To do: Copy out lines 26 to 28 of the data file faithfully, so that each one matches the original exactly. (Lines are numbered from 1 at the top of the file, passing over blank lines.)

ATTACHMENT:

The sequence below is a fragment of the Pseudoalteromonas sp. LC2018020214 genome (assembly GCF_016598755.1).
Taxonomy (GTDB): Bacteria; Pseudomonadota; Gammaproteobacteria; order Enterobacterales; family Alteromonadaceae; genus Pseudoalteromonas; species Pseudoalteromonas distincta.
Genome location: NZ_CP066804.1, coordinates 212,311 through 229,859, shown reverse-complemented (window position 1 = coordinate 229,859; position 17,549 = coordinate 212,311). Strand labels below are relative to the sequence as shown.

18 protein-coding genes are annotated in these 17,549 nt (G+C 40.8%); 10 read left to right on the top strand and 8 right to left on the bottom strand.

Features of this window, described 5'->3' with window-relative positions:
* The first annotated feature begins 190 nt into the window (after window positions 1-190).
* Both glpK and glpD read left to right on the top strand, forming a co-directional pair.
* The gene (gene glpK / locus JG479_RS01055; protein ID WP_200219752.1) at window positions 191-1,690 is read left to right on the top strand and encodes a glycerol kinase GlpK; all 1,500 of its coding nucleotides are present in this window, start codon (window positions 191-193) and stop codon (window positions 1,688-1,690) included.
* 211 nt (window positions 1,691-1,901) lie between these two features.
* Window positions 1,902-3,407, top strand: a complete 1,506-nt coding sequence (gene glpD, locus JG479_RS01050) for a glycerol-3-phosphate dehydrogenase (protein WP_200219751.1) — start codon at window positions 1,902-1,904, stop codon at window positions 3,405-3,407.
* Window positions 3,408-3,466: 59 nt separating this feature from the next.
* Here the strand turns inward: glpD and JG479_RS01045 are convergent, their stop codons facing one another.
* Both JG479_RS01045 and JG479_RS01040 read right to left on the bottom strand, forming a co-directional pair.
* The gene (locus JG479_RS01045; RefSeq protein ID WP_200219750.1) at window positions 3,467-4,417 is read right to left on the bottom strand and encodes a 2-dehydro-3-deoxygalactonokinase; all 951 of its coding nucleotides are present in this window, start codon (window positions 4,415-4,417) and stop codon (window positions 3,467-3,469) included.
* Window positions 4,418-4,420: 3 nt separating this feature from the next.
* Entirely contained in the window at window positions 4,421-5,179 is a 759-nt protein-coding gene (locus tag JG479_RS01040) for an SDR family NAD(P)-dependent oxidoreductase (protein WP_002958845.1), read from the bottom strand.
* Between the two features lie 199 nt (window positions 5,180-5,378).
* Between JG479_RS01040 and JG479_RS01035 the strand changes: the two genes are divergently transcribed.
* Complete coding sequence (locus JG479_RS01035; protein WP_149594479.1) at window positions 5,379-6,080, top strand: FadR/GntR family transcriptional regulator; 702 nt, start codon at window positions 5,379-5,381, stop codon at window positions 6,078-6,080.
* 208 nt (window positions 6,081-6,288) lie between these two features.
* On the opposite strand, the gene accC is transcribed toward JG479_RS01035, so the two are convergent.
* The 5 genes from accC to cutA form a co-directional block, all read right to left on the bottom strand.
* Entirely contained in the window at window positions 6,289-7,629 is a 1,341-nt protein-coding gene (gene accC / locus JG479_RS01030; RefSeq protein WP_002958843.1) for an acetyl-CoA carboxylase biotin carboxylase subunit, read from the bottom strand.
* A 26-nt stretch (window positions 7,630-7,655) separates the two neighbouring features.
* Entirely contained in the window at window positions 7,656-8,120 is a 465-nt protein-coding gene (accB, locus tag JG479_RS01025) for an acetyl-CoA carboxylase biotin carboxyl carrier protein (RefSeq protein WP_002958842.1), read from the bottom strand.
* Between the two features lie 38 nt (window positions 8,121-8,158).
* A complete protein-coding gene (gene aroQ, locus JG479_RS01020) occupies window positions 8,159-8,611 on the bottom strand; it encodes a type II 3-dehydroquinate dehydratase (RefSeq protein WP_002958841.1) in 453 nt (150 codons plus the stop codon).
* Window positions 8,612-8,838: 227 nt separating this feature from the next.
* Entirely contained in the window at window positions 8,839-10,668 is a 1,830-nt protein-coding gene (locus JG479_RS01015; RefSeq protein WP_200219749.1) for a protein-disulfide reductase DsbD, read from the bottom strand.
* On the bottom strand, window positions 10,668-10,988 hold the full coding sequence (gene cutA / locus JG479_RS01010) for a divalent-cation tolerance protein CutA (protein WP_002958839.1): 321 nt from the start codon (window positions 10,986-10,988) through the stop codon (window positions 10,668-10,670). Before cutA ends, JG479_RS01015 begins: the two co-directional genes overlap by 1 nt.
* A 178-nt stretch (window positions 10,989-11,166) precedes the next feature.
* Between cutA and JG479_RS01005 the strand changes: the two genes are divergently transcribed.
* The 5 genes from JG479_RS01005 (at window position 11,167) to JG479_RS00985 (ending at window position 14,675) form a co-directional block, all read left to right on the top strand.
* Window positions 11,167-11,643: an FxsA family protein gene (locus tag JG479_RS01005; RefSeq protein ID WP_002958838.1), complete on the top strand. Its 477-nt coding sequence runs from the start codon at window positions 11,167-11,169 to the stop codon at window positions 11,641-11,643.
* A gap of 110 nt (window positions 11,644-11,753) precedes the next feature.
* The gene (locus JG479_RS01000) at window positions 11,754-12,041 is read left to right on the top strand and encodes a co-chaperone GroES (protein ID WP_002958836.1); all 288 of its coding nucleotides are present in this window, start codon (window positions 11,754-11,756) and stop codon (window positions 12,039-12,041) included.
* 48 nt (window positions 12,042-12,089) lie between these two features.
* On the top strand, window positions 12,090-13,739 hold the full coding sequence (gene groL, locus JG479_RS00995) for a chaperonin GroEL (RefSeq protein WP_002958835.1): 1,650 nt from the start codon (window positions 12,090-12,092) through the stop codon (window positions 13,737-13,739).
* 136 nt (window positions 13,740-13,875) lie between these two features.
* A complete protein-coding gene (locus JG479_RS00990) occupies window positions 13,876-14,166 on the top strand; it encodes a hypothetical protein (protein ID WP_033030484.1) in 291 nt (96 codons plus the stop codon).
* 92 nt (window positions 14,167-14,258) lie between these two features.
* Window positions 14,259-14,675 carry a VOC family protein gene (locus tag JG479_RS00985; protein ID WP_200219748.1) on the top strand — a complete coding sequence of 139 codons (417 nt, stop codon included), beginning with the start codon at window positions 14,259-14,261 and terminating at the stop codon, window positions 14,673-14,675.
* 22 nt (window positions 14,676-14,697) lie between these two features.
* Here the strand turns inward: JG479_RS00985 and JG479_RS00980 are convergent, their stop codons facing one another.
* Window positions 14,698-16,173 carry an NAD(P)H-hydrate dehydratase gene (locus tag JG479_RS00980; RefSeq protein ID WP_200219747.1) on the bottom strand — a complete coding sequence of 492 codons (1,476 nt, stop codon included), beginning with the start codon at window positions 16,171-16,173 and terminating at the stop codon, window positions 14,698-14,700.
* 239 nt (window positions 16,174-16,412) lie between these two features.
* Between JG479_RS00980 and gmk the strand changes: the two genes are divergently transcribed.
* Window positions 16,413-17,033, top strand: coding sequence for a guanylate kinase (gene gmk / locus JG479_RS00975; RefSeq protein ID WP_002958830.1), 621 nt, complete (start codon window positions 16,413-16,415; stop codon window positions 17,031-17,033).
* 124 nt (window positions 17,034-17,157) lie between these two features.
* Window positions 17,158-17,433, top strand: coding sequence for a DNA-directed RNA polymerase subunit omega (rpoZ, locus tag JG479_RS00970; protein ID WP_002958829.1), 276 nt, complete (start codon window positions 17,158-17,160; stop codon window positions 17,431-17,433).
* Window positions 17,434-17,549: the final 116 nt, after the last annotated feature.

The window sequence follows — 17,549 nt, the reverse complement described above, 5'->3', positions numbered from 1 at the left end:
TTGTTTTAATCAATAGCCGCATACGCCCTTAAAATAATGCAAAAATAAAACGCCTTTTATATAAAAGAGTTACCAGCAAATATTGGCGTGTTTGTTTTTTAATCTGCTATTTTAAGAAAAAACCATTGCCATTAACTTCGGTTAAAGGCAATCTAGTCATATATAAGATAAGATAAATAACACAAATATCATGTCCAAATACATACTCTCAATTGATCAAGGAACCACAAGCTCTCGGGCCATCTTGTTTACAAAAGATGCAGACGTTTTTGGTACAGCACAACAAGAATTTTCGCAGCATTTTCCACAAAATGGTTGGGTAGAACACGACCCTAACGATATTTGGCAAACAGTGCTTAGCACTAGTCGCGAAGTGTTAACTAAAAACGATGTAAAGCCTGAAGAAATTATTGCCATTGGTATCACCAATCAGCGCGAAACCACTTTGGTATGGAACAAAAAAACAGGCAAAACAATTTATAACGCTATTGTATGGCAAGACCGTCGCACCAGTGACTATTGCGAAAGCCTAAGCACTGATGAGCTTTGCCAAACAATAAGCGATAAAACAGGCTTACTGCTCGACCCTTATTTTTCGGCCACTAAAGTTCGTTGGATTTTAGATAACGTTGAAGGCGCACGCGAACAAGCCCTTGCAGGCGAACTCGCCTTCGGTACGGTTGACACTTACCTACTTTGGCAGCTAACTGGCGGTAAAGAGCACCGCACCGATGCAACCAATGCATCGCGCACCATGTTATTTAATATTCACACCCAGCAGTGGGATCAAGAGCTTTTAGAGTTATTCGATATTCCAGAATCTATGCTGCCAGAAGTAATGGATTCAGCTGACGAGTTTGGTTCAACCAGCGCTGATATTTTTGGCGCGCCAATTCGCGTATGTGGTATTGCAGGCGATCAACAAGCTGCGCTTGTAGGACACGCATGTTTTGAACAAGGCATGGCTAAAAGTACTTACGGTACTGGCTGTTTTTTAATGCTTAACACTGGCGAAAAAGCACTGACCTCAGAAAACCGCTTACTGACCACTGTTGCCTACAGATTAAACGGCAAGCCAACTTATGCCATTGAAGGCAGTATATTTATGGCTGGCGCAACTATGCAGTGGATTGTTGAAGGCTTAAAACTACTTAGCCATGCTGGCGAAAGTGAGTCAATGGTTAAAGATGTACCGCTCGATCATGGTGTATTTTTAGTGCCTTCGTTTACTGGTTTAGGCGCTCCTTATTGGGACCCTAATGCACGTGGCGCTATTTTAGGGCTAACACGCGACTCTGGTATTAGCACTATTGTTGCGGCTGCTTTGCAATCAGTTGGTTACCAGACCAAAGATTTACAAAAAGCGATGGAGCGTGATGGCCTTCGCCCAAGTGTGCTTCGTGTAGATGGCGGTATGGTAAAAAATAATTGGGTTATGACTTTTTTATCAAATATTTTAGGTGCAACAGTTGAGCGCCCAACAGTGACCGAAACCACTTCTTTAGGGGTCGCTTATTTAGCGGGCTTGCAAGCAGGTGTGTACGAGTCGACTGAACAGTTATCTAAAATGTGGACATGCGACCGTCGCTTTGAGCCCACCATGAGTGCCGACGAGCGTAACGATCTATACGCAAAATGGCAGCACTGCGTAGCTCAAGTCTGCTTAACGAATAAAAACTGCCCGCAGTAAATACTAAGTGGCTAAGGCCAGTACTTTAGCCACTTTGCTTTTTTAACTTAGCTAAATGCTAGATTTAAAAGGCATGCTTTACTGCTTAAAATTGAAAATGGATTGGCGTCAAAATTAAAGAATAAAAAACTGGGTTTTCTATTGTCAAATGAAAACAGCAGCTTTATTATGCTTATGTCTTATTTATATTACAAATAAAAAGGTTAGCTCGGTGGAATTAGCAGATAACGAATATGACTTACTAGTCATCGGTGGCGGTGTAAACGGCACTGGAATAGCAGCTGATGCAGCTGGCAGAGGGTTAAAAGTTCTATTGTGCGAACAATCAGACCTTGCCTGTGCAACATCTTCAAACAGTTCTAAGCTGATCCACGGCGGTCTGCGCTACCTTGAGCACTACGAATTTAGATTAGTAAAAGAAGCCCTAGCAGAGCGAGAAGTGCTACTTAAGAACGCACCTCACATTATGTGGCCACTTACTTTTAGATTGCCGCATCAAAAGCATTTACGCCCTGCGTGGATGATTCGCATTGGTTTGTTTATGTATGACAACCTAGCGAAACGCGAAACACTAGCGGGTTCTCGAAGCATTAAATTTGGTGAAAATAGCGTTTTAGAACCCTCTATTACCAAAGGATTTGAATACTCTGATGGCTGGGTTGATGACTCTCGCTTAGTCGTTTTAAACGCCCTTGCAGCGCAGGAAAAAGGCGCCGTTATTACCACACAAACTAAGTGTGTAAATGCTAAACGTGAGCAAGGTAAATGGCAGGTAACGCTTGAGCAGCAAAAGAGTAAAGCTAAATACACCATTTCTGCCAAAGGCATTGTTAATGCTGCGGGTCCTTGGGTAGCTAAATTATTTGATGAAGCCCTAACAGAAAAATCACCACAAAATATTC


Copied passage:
* Between the two features lie 38 nt (window positions 8,121-8,158).
* A complete protein-coding gene (gene aroQ, locus JG479_RS01020) occupies window positions 8,159-8,611 on the bottom strand; it encodes a type II 3-dehydroquinate dehydratase (RefSeq protein WP_002958841.1) in 453 nt (150 codons plus the stop codon).
* Window positions 8,612-8,838: 227 nt separating this feature from the next.